Malta-Dubai; 21 August 2016 – Day 12, Towards Bab-al-Mandab

21 August

10.19 (GMT +3)

Steaming towards Bab al-Mandab


The ship left earlier again than anticipated. We had been scheduled for 09.00, but I could feel the engine coming on at 05.00 and then we were off at 06.00 and we are now steaming at 17 knots towards Bab al-Mandab which we are supposed to pass in the early evening tomorrow. I don’t remember the Red Sea being so vast and so long but I guess it is.

There are now boxes in front of my porthole. I still have good light, but now, my view of the sea is restricted.


There is a strong wind blowing against the side of the ship and the ship lists and the metal containers groan as they lean and rub against each other. The feeling of the movement of the ship from side to side is lovely. The sea itself is hot and so humid that a layer of watery haze, clear and hot, hangs over the surface of the sea.


17.35 (GMT+3)

Had a brilliant conversation with the chief officer about ballast water; loading bays; and weather.

With ballast water, if they load at a dirty industrial port (like Ningbo) and they have to unload at a clean port (like Sydney), they have to pump out the water in the ocean and pump in new water. They can also chlorinate the ballast water to kill organisms. The problem is when the fuel pipes that pass through the ballast tanks leak because of torsion in bad weather or bad maintenance. Then, they have to figure out a way to pump out the water (which is below the oil) and leave the oil inside the tank.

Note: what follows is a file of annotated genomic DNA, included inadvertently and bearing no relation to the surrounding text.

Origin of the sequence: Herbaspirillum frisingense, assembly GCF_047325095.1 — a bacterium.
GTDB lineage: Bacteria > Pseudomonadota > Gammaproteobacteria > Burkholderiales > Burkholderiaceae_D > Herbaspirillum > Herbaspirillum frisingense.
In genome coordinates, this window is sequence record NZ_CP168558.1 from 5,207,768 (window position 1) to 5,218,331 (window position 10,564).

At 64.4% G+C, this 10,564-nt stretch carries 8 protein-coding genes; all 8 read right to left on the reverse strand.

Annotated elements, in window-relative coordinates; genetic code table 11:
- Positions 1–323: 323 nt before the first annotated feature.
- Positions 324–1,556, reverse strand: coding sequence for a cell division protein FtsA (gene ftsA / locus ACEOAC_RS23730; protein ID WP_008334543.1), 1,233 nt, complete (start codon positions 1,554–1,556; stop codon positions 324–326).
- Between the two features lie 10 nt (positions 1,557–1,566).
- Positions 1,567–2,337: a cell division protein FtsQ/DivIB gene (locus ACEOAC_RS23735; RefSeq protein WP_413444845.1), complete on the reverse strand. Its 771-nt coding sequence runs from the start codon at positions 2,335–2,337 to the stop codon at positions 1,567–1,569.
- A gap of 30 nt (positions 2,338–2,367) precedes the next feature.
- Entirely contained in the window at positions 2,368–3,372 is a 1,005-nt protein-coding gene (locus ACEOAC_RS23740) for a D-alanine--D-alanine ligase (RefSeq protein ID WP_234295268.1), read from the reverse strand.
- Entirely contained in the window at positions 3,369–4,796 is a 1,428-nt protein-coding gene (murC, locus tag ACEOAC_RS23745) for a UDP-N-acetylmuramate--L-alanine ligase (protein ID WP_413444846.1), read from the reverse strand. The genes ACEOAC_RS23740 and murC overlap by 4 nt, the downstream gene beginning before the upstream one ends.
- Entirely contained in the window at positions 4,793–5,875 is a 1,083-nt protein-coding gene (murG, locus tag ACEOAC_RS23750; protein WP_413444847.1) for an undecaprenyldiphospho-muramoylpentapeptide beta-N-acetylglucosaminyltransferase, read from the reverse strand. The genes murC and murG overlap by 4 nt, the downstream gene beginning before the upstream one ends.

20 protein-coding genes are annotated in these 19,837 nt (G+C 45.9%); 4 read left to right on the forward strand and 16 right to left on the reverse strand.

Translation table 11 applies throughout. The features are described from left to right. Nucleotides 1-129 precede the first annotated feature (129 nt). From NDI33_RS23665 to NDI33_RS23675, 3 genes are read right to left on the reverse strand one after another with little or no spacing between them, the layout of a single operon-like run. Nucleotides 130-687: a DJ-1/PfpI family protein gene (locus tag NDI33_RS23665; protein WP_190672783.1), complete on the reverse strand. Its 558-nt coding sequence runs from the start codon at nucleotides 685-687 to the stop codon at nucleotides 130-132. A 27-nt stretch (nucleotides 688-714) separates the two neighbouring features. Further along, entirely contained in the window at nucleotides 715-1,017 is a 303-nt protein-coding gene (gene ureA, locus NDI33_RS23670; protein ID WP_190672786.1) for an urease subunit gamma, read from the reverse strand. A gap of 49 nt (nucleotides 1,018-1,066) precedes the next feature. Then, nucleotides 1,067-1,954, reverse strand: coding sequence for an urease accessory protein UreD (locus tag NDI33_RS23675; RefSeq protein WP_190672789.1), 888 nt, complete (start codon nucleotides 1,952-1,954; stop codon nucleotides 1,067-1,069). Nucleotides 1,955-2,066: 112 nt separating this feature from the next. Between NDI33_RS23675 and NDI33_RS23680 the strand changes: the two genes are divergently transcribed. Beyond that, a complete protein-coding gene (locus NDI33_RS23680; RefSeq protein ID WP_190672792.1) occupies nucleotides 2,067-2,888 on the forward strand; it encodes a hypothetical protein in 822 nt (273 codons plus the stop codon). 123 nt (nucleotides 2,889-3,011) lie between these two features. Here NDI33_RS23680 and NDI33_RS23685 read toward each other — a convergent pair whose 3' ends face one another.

As for loading – he showed me the MACS3 system, which tracks the loading of all the bays and measures their safety in case of rolling, or torsion or head-on winds. We seem to be carrying a HUGE number of empty containers intended for China. We are at 76% weight, with around 6000 containers. We seem to be unloading most of our reefers in Jabal Ali and proceeding with only 50 or so more.

He also showed me the Octopus system which both simulates and measures the extent to which the ship rolls or moves because of the wind.

In the logbook, the opening page lists all the names for the weather. We go from haze to mist and to fog. We seem to have a visibility of less than 1000m right now which is categorised as mist. Anthony (the Filipino 3rd officer) was saying that in China, it is often full fog with no visibility at all, and they can only use the radar –completely covered in fishing boats) to navigate, rather than sight.


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